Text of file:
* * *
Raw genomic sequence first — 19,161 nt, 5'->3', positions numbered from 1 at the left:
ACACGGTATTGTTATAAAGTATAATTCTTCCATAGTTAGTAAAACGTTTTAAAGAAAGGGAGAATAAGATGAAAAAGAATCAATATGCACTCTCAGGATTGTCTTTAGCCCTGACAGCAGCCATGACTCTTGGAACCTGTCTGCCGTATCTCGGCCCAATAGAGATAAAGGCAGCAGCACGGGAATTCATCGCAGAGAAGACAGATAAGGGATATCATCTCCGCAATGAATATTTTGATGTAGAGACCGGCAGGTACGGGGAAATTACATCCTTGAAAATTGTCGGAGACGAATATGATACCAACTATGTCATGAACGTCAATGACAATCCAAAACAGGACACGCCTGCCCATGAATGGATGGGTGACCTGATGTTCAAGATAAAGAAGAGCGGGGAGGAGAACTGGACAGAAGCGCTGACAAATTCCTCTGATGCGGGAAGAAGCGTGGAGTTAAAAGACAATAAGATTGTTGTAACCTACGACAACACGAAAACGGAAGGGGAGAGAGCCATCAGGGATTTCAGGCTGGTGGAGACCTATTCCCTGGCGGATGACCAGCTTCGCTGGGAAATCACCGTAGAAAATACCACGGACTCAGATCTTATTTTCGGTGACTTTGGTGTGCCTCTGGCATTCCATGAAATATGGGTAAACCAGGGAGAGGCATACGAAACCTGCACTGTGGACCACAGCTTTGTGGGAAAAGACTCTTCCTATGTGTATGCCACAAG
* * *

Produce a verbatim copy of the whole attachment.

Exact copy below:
Raw genomic sequence first — 19,161 nt, 5'->3', positions numbered from 1 at the left:
ACACGGTATTGTTATAAAGTATAATTCTTCCATAGTTAGTAAAACGTTTTAAAGAAAGGGAGAATAAGATGAAAAAGAATCAATATGCACTCTCAGGATTGTCTTTAGCCCTGACAGCAGCCATGACTCTTGGAACCTGTCTGCCGTATCTCGGCCCAATAGAGATAAAGGCAGCAGCACGGGAATTCATCGCAGAGAAGACAGATAAGGGATATCATCTCCGCAATGAATATTTTGATGTAGAGACCGGCAGGTACGGGGAAATTACATCCTTGAAAATTGTCGGAGACGAATATGATACCAACTATGTCATGAACGTCAATGACAATCCAAAACAGGACACGCCTGCCCATGAATGGATGGGTGACCTGATGTTCAAGATAAAGAAGAGCGGGGAGGAGAACTGGACAGAAGCGCTGACAAATTCCTCTGATGCGGGAAGAAGCGTGGAGTTAAAAGACAATAAGATTGTTGTAACCTACGACAACACGAAAACGGAAGGGGAGAGAGCCATCAGGGATTTCAGGCTGGTGGAGACCTATTCCCTGGCGGATGACCAGCTTCGCTGGGAAATCACCGTAGAAAATACCACGGACTCAGATCTTATTTTCGGTGACTTTGGTGTGCCTCTGGCATTCCATGAAATATGGGTAAACCAGGGAGAGGCATACGAAACCTGCACTGTGGACCACAGCTTTGTGGGAAAAGACTCTTCCTATGTGTATGCCACAAG